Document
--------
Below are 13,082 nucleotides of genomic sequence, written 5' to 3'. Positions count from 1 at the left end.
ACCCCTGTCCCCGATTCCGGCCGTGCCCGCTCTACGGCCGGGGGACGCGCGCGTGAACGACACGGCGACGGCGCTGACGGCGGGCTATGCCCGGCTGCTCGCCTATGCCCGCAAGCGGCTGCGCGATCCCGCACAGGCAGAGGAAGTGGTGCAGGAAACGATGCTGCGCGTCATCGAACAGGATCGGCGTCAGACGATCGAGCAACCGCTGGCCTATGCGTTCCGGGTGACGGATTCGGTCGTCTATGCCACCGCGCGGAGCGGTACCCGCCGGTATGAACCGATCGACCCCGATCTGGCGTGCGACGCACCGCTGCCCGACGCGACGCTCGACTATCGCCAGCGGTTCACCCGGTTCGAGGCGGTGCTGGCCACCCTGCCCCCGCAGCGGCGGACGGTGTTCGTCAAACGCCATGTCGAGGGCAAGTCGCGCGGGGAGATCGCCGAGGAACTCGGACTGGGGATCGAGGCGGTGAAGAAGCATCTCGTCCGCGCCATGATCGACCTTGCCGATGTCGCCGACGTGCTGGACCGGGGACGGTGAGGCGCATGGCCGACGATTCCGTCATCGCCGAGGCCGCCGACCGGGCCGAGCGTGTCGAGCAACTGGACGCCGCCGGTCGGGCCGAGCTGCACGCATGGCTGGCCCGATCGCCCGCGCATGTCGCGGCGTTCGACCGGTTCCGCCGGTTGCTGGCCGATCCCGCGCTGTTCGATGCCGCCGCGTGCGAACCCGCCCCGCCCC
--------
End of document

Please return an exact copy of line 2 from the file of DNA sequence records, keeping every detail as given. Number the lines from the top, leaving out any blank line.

ACCCCTGTCCCCGATTCCGGCCGTGCCCGCTCTACGGCCGGGGGACGCGCGCGTGAACGACACGGCGACGGCGCTGACGGCGGGCTATGCCCGGCTGCTCGCCTATGCCCGCAAGCGGCTGCGCGATCCCGCACAGGCAGAGGAAGTGGTGCAGGAAACGATGCTGCGCGTCATCGAACAGGATCGGCGTCAGACGATCGAGCAACCGCTGGCCTATGCGTTCCGGGTGACGGATTCGGTCGTCTATGCCACCGCGCGGAGCGGTACCCGCCGGTATGAACCGATCGACCCCGATCTGGCGTGCGACGCACCGCTGCCCGACGCGACGCTCGACTATCGCCAGCGGTTCACCCGGTTCGAGGCGGTGCTGGCCACCCTGCCCCCGCAGCGGCGGACGGTGTTCGTCAAACGCCATGTCGAGGGCAAGTCGCGCGGGGAGATCGCCGAGGAACTCGGACTGGGGATCGAGGCGGTGAAGAAGCATCTCGTCCGCGCCATGATCGACCTTGCCGATGTCGCCGACGTGCTGGACCGGGGACGGTGAGGCGCATGGCCGACGATTCCGTCATCGCCGAGGCCGCCGACCGGGCCGAGCGTGTCGAGCAACTGGACGCCGCCGGTCGGGCCGAGCTGCACGCATGGCTGGCCCGATCGCCCGCGCATGTCGCGGCGTTCGACCGGTTCCGCCGGTTGCTGGCCGATCCCGCGCTGTTCGATGCCGCCGCGTGCGAACCCGCCCCGCCCC